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Using JavaScript to Ping

written by: S. R. Obbayi•edited by: Michele McDonough•updated: 11/23/2010

Have you ever wondered how to check if a domain, IP address or website exists and is up and running? With a little JavaScript ping source code you can actually do it from your web browsers. This guide will show you how to use JavaScript ping to check for web addresses.

  • slide 1 of 4

    Ping Defined

    Ping is a method whereby you want to send a signal to a particular IP or domain and to wait for a response from that particular address. Some sort of response code generally means the location not only exists but it is also up and running.

  • slide 2 of 4

    Where You Would Want to Use JavaScript Ping

    Not only can you use JavaScript ping to check whether a server is up and running but you can use it to keep a connection to a particular web service or script on a web server live. These services could be something like a currency update service, or stock data reports and so on. You would want to check whether these services are running so that if they are not then you can handle this status appropriately or simply to make sure you maintain a live session such as in the case you do not want to log out your users because they have been idle for a while.

    You can send a pre-defined message so as to get a specific response. You can also use another trick which involves requesting a certain file from the web server such as a very small image file and that should be enough to maintain a session. Calling a restricted page should also be good enough. The reason you want to use a small image file or a restricted page is to limit the amount of data that is sent back as the response and save on bandwidth.

  • slide 3 of 4

    A Simple Way to Ping Using an Image

    Javascript ping response You can determine a particular image you want to use to ping and place it on your web server if you have administrative access or you can link to an existing image on a service in which you do not want the session to expire. Once you determine the image you can use the following sample source code on your web page. Be sure to handle the response appropriately. The responses are the lines marked with the alert("") calls. Depending on your needs, such as if you want this process to go along quietly, those lines can be left out.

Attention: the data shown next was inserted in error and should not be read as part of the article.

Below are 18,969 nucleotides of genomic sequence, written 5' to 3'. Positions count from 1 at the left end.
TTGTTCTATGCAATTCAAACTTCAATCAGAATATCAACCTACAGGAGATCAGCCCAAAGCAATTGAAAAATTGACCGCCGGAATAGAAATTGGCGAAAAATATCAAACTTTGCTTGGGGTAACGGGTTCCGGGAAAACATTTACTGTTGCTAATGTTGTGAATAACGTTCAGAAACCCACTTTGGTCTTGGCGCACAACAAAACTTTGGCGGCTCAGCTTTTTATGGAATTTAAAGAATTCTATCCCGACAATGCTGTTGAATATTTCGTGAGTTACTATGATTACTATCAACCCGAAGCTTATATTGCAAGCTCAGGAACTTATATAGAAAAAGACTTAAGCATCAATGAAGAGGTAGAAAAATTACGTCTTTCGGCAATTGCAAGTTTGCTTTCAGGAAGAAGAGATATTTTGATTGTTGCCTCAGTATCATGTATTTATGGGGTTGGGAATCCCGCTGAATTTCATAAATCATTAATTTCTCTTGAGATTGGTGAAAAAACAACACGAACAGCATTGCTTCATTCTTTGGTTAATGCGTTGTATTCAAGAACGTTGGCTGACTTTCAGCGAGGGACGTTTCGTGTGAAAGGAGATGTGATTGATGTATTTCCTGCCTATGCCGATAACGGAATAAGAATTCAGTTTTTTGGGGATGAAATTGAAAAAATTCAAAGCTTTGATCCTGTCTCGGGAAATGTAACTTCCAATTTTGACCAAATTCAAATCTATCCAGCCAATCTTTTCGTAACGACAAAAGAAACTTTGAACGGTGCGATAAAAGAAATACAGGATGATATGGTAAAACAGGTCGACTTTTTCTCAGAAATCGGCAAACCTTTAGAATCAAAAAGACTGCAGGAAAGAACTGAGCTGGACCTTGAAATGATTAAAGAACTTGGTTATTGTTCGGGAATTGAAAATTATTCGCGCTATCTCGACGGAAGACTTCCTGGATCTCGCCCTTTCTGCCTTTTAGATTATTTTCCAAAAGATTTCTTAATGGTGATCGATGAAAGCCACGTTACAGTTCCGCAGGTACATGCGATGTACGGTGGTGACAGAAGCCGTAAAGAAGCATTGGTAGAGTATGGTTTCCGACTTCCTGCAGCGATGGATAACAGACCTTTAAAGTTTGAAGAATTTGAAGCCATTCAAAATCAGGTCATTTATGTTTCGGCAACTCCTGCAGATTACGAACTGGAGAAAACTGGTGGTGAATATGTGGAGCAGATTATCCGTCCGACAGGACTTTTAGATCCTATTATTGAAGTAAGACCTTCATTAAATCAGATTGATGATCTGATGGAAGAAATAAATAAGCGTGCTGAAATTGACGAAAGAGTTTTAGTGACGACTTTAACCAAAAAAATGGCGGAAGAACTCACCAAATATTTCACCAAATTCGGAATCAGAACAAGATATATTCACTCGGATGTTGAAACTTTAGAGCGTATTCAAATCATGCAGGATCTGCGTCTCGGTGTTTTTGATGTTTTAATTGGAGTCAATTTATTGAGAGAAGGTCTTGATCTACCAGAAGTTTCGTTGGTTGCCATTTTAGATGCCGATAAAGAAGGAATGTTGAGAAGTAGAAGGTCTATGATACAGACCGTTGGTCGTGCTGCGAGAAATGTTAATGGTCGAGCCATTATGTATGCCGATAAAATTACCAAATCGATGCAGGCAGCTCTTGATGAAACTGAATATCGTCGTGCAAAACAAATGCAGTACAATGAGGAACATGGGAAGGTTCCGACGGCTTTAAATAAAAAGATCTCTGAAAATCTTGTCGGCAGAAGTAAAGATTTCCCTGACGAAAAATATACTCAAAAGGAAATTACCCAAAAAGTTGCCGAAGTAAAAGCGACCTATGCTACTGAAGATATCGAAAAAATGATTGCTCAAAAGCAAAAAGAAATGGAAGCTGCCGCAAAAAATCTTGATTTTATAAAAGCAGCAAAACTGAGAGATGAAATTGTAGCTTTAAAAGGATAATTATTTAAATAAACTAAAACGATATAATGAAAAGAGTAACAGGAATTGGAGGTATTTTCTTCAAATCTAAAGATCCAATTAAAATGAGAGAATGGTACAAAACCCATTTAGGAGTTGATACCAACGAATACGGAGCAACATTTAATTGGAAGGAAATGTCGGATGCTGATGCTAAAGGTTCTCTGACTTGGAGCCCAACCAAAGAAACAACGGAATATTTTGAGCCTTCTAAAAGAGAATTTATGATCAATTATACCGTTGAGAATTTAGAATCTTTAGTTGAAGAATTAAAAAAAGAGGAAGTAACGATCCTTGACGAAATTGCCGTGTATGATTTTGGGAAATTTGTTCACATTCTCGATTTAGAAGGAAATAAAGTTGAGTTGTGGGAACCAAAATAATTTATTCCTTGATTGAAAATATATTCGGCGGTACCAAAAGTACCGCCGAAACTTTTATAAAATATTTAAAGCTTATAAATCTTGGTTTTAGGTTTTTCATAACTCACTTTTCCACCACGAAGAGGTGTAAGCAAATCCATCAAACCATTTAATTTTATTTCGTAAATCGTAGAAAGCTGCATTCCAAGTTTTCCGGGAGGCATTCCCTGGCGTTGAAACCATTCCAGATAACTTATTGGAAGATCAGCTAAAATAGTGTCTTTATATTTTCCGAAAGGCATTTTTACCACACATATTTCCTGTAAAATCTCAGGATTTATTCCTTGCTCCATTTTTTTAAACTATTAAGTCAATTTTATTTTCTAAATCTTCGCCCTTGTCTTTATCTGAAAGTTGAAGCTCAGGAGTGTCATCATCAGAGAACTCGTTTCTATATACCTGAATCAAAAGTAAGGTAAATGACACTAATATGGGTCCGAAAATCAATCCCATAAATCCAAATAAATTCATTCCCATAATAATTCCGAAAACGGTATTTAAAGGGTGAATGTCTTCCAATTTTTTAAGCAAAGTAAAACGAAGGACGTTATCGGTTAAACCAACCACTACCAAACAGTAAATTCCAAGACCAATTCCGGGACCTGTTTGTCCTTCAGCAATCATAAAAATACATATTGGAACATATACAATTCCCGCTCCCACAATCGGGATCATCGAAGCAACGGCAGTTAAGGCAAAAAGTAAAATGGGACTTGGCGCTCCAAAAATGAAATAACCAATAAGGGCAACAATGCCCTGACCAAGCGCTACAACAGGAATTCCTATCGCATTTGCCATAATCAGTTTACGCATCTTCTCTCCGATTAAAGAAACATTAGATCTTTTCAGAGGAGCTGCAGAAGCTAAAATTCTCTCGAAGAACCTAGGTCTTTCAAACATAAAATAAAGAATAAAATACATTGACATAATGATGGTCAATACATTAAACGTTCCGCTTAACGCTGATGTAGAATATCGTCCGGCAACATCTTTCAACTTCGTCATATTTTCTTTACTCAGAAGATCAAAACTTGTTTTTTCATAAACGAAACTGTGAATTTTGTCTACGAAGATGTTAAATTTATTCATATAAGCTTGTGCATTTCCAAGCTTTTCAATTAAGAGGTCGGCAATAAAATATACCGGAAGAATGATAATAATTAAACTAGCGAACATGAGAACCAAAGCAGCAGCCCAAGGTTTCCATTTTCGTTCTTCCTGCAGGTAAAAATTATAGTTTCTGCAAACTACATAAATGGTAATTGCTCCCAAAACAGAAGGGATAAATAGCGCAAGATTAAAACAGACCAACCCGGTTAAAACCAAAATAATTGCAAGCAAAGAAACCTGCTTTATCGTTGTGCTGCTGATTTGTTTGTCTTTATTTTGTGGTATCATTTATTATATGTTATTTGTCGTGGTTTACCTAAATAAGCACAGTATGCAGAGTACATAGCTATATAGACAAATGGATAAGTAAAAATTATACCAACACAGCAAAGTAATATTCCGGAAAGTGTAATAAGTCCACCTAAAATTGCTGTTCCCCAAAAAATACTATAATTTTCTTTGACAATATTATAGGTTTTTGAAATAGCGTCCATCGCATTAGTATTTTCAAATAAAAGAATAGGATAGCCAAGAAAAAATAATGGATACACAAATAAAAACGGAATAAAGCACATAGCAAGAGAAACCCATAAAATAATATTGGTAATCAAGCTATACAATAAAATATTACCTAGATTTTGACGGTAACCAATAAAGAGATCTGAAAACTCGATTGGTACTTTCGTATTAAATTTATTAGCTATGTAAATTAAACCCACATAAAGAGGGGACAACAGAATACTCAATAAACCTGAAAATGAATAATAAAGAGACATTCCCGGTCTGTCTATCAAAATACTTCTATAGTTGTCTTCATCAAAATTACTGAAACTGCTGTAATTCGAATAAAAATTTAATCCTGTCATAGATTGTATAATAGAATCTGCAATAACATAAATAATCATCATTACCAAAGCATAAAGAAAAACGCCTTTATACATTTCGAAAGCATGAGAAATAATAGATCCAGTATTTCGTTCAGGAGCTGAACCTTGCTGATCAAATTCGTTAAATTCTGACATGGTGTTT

Put this JavaScript Ping code in the HTML header.

    <script type="text/javascript">


    var pingThis = {};

    pingThis = {

    img:null, timer:null, init:function(uri) {

    var session = new Date();

    var dontCache = session.getTime();

    var imgLink = uri+"?time="+dontCache;//prevent JavaScript from using cached image

    var pingThis.img = new Image();

    ping.img.onload = function() {


    pingThis.timer = null;

    alert("Domain is available");};

    pingThis.img.src = imgLink;

    pingThis.timer = setTimeout("pingThis.pingFailure()",300000);//wait five minutes

    },pingFailure:function() {


    pingThis.timer = null;

    pingThis.img = null;

    alert("Domain is not available");




    You can now be able to ping the image using a call to the function as illustrated below anywhere in the HTML Body.

    <script type="text/javascript">





  • slide 4 of 4

    Calling a Restricted File

    This method calls a restricted file which could be a HTML file or even an image.

    <script type="text/javascript">


    function keep_alive() {

    http_request = new XMLHttpRequest();'GET', "");



    setInterval(keep_alive,300000); //wait five minutes



    This JavaScript ping code simply requests the restricted file every five minutes.

    There is more JavaScript code of interest you might want to look at such as these top JavaScript image rotators and this sample JavaScript delay code.